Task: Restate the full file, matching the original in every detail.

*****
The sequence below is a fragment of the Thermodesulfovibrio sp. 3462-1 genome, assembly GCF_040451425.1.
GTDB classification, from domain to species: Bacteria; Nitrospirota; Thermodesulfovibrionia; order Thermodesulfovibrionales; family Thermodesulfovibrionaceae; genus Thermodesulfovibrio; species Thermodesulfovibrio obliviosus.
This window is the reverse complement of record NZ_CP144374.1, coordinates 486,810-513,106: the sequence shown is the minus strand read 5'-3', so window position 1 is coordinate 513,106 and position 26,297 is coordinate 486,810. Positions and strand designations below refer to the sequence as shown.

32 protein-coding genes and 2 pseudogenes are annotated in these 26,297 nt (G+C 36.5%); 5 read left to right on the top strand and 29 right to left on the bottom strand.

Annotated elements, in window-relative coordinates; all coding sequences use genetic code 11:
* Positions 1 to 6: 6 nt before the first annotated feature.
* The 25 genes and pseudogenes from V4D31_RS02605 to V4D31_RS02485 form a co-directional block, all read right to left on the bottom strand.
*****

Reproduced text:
The sequence below is a fragment of the Thermodesulfovibrio sp. 3462-1 genome, assembly GCF_040451425.1.
GTDB classification, from domain to species: Bacteria; Nitrospirota; Thermodesulfovibrionia; order Thermodesulfovibrionales; family Thermodesulfovibrionaceae; genus Thermodesulfovibrio; species Thermodesulfovibrio obliviosus.
This window is the reverse complement of record NZ_CP144374.1, coordinates 486,810-513,106: the sequence shown is the minus strand read 5'-3', so window position 1 is coordinate 513,106 and position 26,297 is coordinate 486,810. Positions and strand designations below refer to the sequence as shown.

32 protein-coding genes and 2 pseudogenes are annotated in these 26,297 nt (G+C 36.5%); 5 read left to right on the top strand and 29 right to left on the bottom strand.

Annotated elements, in window-relative coordinates; all coding sequences use genetic code 11:
* Positions 1 to 6: 6 nt before the first annotated feature.
* The 25 genes and pseudogenes from V4D31_RS02605 to V4D31_RS02485 form a co-directional block, all read right to left on the bottom strand.